Review: Daisy Owl


So having lambasted a furry webcomic a couple of weeks ago (please pardon my absence last week; I was at Anime Expo in Los Angeles and somewhat distracted from webcomics), I figure it’s only fair to point out a comic of that nature that I do enjoy. And while it’s not exactly a furry webcomic in the purest sense, Daisy Owl, by Ben Driscoll, is still an enjoyable comic about cartoon animals and their misadventures.

The titular character, Daisy Owl, is a young human girl who was adopted by Benjamin Owl, who is rather aptly named. Wise beyond her years, she alternately teases and provides guidance for her little brother, Cooper. The main cast is rounded out by Steve, Mr. Owl’s grolar bear friend from high school who was raised by humans because of his worth to a honey company.

In spite of my usual distaste for cheese-monkey-random humor, I have to admire the deftness with which Driscoll pulls off the more surreal moments in his comic. Some of this is because the most random moments are generated by child characters, and that’s honestly the way that the average child mind works. And the adults handle their surreal moments in the way that only adults can: downplaying them with a certain resignation . . . and sometimes basking in the latest strange turn that their story takes.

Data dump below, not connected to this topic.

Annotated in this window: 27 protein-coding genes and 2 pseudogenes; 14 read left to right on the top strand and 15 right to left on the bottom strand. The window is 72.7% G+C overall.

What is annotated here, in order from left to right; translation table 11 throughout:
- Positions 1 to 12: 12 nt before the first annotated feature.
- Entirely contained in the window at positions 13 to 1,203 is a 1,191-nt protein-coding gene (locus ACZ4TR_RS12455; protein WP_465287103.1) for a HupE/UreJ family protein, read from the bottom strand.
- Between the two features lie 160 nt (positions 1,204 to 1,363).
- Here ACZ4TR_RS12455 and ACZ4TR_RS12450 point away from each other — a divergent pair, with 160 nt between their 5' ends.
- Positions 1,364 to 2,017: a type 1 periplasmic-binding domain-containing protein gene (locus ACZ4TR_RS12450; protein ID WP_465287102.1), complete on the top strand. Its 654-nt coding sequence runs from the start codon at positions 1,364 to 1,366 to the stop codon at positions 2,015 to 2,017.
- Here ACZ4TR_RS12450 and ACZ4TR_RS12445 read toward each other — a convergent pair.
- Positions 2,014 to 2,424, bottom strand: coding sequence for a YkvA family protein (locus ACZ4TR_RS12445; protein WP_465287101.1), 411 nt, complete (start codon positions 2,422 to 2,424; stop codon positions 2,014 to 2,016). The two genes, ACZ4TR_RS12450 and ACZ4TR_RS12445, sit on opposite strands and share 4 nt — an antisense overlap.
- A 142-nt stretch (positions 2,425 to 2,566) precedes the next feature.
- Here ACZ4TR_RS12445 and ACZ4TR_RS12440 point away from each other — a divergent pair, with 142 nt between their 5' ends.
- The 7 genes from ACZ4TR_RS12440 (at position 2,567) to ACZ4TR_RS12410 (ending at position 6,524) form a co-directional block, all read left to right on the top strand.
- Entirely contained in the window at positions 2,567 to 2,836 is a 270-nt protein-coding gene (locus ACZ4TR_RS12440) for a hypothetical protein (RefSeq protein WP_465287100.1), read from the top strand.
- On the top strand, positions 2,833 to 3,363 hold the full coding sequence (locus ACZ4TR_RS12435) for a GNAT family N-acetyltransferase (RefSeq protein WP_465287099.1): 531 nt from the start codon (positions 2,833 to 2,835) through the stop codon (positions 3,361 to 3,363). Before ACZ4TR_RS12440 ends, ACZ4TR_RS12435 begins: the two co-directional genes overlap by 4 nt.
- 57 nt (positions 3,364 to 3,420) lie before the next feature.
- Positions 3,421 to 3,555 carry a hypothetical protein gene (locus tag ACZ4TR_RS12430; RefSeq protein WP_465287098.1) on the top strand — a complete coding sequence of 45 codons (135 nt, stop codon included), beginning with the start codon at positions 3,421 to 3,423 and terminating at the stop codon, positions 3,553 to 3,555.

And Driscoll manages to write all this so that the joke doesn’t really feel forced. He’s not saying, “Ha ha, look at how random my comic is! People do stupid things because they’re so totally random!” The randomness comes from normal, slightly-goofy characters doing normal, slightly-goofy things. Sure, the joke kinda falls flat once in a while, but the moment is rare enough to be forgivable.

As for plot, there isn’t much of one. Daisy Owl is a slice-of-life comic first and foremost, even if it’s a rather bizarre life that it’s sliced from. Small plotlines do happen, and occasionally a joke from one comic is revisited in a truly clever way, but for the most part, it’s just a peek at the (ab)normal life of a makeshift family and the friends and frustrations that surround them.

The art style is simple and clean. Characters are white lineart figures on a dark gray background; the setting is implied more often with minor props than with detailed set pieces. And watching over time, the art grows more codified, with sharper outlines and smoother curves.

So there you have it: Daisy Owl is just a fun comic. It’s well-written, skillfully drawn, and good for a smile, regardless of the number of re-readings.

Comic Rating: A hoot and a half.

  1. No comments yet.
(will not be published)